One rarely can find a discipline (apart, perhaps, from literature) where one must submit such ridiculous amounts of writing assignments. Well, maybe this true for all humanities. Yet research process in history sure has its own unique caveats.
Materials for research are difficult to access
One of those caveats is the difficulty of accessing the materials. Sources aren’t always readily available, especially if they are rare artifacts kept in archives. I once asked a friend to write my research paper for me only because at the time she had access to some valuable manuscripts in one of the big European archives. The topic fascinated me and was obligatory for my SAP. I would give much to be able to do the research myself but I had to be realistic. I had neither time nor money to make this journey and access those documents first-hand. She also couldn’t make copies for me, as this was forbidden due to the fragility of the originals and the tricky laws of the country in question.
Another problem is to find a way to search for those materials that can be possibly found online. Even if you believe that the information must be there somewhere, you struggle to find the exact phrases to search.
Writing papers is challenging
Let’s suppose you have all the information you need. Now you must develop an argument. Now, if everything had already happened, how do you argue about it? Was it right, was it wrong? How can one argue about solid facts that cannot be changed?
Then, again, if you find some arguable aspect in your topic, it’s difficult to offer an original interpretation because the topic has been researched by many before. Unlike mathematics, history is not a discipline where one can make a discovery simply sitting at the desk (unless your desk happens to be in an archive vault that your ilk haven’t discovered yet; or an archeological trench – this would also be nice).
Length requirements is another pet peeve – sometimes you have to inject loads of useless information into your paper just to meet the compulsory word count. Many students feel angered and frustrated by the fact that they have to write dozens of useless pages on the topic they are not even interested in. This frustration is only surpassed by the one you feel after wading through hundreds of pages that ended up being irrelevant to your research, although they seemed to be just what you’d been looking for.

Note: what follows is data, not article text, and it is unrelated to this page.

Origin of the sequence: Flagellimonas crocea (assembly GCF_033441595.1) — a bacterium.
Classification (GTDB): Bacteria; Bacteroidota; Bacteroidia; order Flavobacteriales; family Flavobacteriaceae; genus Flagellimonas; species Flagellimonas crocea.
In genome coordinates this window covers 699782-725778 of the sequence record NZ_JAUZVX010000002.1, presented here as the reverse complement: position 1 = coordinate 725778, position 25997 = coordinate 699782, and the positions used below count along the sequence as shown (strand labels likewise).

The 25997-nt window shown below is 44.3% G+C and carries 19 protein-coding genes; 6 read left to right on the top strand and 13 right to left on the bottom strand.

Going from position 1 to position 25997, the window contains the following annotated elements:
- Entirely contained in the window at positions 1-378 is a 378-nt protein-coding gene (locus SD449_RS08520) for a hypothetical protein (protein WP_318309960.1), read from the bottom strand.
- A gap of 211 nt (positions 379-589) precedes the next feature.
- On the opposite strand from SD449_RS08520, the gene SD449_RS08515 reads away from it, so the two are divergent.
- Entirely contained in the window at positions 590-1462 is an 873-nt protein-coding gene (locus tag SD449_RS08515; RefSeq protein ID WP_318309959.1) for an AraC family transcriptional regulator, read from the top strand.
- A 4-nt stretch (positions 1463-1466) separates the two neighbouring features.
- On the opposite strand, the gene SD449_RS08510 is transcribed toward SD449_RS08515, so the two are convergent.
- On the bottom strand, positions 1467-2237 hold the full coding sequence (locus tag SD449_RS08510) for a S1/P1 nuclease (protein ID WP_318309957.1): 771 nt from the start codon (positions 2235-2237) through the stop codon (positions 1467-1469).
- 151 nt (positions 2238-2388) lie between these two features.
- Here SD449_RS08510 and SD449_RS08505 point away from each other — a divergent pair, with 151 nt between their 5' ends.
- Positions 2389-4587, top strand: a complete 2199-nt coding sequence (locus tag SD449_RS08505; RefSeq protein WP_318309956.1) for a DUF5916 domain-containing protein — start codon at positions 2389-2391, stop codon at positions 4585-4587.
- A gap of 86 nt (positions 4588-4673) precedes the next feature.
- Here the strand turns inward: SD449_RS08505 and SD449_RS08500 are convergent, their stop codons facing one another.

It’s all about interpretation
However close we get to the factual understanding of history, it is still interpretative in nature. Different renowned historians, all being right to an extent, can still provide radically different interpretations of the same event. If you are but a student, this is very confusing.
As for the contemporaries who left their written evidence for us to inspect, how can we know to what extent what they stated as facts were influenced by their implicit bias? How can we know if something never was mentioned because it never took place or because it was consistently overlooked? The further away, the more difficult it is to find any material evidence to support or overthrow the documental evidence – and each evidence always has its spin.
When it comes to that, how can one detect one’s own bias and distance from it? Sometimes, when you feel deeply about your topic, research becomes personal. It’s very difficult to put aside all your feelings and not to use emotionally charged lexis. Critical analysis of the sources such as the international journal of engineering becomes intellectually challenging as much as emotionally taxing.
It’s impossible to understand the past fully
This is a unique epistemological problem of history as a discipline. I am sure you will agree that it’s impossible to understand life a hundred or a thousand years ago as one understands the contemporary. Time after time, you must deal with the impossibility to pick the brain of your favorite historical figure or live at least one day in a chosen period to know what it was really like.
Still, all of those challenges are an integral part of studying history – just like the fun side of it, which we love! This makes all the efforts worth the trouble.